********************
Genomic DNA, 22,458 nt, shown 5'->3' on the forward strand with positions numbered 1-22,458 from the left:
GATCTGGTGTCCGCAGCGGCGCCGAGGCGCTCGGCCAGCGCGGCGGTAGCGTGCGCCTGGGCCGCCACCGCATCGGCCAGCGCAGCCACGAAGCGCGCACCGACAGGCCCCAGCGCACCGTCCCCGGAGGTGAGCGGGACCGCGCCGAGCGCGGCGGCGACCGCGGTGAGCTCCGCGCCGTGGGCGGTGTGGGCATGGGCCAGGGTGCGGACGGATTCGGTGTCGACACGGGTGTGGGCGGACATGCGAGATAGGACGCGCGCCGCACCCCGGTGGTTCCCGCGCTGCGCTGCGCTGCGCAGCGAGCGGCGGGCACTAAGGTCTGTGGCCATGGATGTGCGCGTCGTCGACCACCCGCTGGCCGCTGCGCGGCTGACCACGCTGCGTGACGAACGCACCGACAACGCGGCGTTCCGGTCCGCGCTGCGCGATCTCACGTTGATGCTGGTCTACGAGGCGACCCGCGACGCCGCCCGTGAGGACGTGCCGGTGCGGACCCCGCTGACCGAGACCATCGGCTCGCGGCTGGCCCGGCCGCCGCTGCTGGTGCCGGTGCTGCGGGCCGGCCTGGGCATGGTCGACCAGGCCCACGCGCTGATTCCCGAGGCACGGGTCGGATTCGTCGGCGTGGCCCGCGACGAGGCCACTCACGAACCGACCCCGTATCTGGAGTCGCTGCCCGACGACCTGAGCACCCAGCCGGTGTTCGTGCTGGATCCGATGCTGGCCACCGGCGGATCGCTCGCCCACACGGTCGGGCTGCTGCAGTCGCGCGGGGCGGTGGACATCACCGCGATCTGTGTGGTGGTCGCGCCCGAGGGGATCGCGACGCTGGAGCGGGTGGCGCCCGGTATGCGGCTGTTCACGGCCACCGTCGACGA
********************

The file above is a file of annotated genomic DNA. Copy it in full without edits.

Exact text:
Genomic DNA, 22,458 nt, shown 5'->3' on the forward strand with positions numbered 1-22,458 from the left:
GATCTGGTGTCCGCAGCGGCGCCGAGGCGCTCGGCCAGCGCGGCGGTAGCGTGCGCCTGGGCCGCCACCGCATCGGCCAGCGCAGCCACGAAGCGCGCACCGACAGGCCCCAGCGCACCGTCCCCGGAGGTGAGCGGGACCGCGCCGAGCGCGGCGGCGACCGCGGTGAGCTCCGCGCCGTGGGCGGTGTGGGCATGGGCCAGGGTGCGGACGGATTCGGTGTCGACACGGGTGTGGGCGGACATGCGAGATAGGACGCGCGCCGCACCCCGGTGGTTCCCGCGCTGCGCTGCGCTGCGCAGCGAGCGGCGGGCACTAAGGTCTGTGGCCATGGATGTGCGCGTCGTCGACCACCCGCTGGCCGCTGCGCGGCTGACCACGCTGCGTGACGAACGCACCGACAACGCGGCGTTCCGGTCCGCGCTGCGCGATCTCACGTTGATGCTGGTCTACGAGGCGACCCGCGACGCCGCCCGTGAGGACGTGCCGGTGCGGACCCCGCTGACCGAGACCATCGGCTCGCGGCTGGCCCGGCCGCCGCTGCTGGTGCCGGTGCTGCGGGCCGGCCTGGGCATGGTCGACCAGGCCCACGCGCTGATTCCCGAGGCACGGGTCGGATTCGTCGGCGTGGCCCGCGACGAGGCCACTCACGAACCGACCCCGTATCTGGAGTCGCTGCCCGACGACCTGAGCACCCAGCCGGTGTTCGTGCTGGATCCGATGCTGGCCACCGGCGGATCGCTCGCCCACACGGTCGGGCTGCTGCAGTCGCGCGGGGCGGTGGACATCACCGCGATCTGTGTGGTGGTCGCGCCCGAGGGGATCGCGACGCTGGAGCGGGTGGCGCCCGGTATGCGGCTGTTCACGGCCACCGTCGACGA